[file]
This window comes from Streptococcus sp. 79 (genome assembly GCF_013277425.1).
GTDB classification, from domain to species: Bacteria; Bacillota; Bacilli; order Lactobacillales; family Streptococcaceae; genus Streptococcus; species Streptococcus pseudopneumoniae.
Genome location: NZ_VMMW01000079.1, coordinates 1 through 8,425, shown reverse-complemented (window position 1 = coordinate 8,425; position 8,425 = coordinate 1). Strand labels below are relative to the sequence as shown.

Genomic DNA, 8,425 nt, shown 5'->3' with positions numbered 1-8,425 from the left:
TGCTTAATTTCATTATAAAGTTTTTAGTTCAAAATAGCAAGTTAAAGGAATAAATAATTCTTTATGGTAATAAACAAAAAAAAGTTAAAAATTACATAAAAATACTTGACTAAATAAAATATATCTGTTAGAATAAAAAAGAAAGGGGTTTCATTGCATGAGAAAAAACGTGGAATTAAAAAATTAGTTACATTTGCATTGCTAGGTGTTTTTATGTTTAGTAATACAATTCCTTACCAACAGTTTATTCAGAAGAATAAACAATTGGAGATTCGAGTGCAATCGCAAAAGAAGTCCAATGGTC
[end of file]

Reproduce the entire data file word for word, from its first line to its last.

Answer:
This window comes from Streptococcus sp. 79 (genome assembly GCF_013277425.1).
GTDB classification, from domain to species: Bacteria; Bacillota; Bacilli; order Lactobacillales; family Streptococcaceae; genus Streptococcus; species Streptococcus pseudopneumoniae.
Genome location: NZ_VMMW01000079.1, coordinates 1 through 8,425, shown reverse-complemented (window position 1 = coordinate 8,425; position 8,425 = coordinate 1). Strand labels below are relative to the sequence as shown.

Genomic DNA, 8,425 nt, shown 5'->3' with positions numbered 1-8,425 from the left:
TGCTTAATTTCATTATAAAGTTTTTAGTTCAAAATAGCAAGTTAAAGGAATAAATAATTCTTTATGGTAATAAACAAAAAAAAGTTAAAAATTACATAAAAATACTTGACTAAATAAAATATATCTGTTAGAATAAAAAAGAAAGGGGTTTCATTGCATGAGAAAAAACGTGGAATTAAAAAATTAGTTACATTTGCATTGCTAGGTGTTTTTATGTTTAGTAATACAATTCCTTACCAACAGTTTATTCAGAAGAATAAACAATTGGAGATTCGAGTGCAATCGCAAAAGAAGTCCAATGGTC